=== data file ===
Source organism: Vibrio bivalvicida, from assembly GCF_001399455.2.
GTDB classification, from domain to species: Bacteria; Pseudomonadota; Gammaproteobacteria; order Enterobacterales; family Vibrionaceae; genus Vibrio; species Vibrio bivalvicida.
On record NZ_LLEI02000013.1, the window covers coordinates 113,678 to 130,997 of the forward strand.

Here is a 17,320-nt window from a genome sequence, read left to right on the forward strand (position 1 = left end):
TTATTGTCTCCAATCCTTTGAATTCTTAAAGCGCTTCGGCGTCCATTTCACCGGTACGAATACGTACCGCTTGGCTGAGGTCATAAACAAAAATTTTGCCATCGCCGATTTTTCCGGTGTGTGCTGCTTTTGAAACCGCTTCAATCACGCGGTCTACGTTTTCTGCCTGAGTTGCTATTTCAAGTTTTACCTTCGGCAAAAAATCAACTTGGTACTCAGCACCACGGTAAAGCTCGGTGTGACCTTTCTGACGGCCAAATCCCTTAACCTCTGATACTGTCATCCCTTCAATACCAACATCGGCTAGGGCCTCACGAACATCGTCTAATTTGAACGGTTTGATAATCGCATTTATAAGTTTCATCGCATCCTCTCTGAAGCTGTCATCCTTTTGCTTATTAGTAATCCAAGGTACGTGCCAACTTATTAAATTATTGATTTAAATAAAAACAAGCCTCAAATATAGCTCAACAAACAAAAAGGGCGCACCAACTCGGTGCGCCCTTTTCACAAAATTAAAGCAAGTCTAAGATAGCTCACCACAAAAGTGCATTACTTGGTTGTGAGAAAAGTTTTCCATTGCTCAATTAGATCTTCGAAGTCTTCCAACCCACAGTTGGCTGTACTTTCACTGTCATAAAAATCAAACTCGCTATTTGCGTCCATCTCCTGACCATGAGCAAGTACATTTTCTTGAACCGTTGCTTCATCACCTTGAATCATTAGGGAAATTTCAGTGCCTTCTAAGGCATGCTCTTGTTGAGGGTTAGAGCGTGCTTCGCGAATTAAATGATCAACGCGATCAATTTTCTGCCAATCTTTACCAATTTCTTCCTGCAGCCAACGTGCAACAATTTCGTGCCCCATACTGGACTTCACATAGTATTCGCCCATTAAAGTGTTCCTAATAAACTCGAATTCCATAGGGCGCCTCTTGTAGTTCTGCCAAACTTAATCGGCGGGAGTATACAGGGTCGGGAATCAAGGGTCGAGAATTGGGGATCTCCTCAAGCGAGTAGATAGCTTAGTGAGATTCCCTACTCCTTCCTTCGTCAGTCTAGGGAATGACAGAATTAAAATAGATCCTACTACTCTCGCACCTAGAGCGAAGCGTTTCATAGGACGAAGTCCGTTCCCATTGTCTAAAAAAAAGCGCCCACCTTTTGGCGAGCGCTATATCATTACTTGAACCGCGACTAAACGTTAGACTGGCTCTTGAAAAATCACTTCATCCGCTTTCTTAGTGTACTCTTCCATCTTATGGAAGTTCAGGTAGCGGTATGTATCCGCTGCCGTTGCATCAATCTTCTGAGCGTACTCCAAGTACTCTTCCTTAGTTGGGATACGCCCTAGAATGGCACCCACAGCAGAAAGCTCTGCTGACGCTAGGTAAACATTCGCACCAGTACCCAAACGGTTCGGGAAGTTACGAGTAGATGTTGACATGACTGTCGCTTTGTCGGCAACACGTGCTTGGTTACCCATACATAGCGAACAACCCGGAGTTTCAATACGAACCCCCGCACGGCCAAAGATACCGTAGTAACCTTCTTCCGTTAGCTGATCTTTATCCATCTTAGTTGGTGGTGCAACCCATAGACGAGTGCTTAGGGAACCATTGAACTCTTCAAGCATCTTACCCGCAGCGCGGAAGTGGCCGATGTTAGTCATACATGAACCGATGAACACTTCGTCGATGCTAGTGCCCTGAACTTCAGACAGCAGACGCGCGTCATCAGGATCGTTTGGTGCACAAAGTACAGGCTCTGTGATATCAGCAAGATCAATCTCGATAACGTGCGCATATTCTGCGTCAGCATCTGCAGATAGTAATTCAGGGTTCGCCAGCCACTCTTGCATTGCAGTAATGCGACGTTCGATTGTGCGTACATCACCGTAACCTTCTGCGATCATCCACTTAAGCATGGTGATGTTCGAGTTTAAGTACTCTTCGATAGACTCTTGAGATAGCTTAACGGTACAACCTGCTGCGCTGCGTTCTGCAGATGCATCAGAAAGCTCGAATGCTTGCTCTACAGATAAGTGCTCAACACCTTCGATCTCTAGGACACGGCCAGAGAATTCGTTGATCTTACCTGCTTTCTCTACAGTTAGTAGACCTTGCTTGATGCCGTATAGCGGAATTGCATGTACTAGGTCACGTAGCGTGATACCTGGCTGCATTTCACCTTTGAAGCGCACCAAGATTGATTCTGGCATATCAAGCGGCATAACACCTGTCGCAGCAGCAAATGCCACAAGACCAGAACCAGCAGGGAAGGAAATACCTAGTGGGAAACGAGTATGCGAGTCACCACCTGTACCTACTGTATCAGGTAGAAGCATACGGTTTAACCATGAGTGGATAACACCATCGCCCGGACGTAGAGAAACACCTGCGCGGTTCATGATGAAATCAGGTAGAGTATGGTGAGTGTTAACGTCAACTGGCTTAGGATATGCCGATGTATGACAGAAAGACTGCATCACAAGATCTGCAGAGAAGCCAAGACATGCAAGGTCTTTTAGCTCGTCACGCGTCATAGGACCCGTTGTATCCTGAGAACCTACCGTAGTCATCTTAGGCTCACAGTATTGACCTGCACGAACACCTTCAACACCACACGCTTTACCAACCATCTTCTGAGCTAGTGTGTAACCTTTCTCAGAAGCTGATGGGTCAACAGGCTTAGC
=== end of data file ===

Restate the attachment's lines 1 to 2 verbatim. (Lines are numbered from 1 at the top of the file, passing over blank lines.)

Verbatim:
Source organism: Vibrio bivalvicida, from assembly GCF_001399455.2.
GTDB classification, from domain to species: Bacteria; Pseudomonadota; Gammaproteobacteria; order Enterobacterales; family Vibrionaceae; genus Vibrio; species Vibrio bivalvicida.